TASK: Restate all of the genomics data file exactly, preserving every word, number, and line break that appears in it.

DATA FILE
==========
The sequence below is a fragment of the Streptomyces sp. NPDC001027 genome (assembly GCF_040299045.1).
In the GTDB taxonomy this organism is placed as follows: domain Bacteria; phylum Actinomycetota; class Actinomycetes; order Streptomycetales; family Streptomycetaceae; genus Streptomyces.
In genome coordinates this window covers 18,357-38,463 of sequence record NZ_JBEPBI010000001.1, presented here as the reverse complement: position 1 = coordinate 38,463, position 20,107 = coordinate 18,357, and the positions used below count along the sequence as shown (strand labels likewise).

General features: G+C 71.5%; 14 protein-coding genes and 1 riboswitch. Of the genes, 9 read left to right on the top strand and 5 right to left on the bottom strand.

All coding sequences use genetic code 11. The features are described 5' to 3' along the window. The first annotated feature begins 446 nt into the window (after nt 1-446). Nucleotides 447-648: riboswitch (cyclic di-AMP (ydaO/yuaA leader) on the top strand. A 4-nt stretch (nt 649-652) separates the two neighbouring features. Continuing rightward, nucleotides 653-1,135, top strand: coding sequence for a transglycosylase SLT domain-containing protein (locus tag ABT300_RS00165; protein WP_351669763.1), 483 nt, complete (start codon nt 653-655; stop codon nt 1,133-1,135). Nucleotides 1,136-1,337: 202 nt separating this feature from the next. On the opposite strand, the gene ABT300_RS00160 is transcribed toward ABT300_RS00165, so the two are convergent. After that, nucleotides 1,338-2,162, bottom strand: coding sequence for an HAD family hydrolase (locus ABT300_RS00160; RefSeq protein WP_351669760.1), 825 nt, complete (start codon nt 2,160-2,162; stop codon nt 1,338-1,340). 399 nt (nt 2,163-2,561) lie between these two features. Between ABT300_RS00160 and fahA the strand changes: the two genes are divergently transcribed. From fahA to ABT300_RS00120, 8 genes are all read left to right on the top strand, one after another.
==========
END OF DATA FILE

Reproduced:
The sequence below is a fragment of the Streptomyces sp. NPDC001027 genome (assembly GCF_040299045.1).
In the GTDB taxonomy this organism is placed as follows: domain Bacteria; phylum Actinomycetota; class Actinomycetes; order Streptomycetales; family Streptomycetaceae; genus Streptomyces.
In genome coordinates this window covers 18,357-38,463 of sequence record NZ_JBEPBI010000001.1, presented here as the reverse complement: position 1 = coordinate 38,463, position 20,107 = coordinate 18,357, and the positions used below count along the sequence as shown (strand labels likewise).

General features: G+C 71.5%; 14 protein-coding genes and 1 riboswitch. Of the genes, 9 read left to right on the top strand and 5 right to left on the bottom strand.

All coding sequences use genetic code 11. The features are described 5' to 3' along the window. The first annotated feature begins 446 nt into the window (after nt 1-446). Nucleotides 447-648: riboswitch (cyclic di-AMP (ydaO/yuaA leader) on the top strand. A 4-nt stretch (nt 649-652) separates the two neighbouring features. Continuing rightward, nucleotides 653-1,135, top strand: coding sequence for a transglycosylase SLT domain-containing protein (locus tag ABT300_RS00165; protein WP_351669763.1), 483 nt, complete (start codon nt 653-655; stop codon nt 1,133-1,135). Nucleotides 1,136-1,337: 202 nt separating this feature from the next. On the opposite strand, the gene ABT300_RS00160 is transcribed toward ABT300_RS00165, so the two are convergent. After that, nucleotides 1,338-2,162, bottom strand: coding sequence for an HAD family hydrolase (locus ABT300_RS00160; RefSeq protein WP_351669760.1), 825 nt, complete (start codon nt 2,160-2,162; stop codon nt 1,338-1,340). 399 nt (nt 2,163-2,561) lie between these two features. Between ABT300_RS00160 and fahA the strand changes: the two genes are divergently transcribed. From fahA to ABT300_RS00120, 8 genes are all read left to right on the top strand, one after another.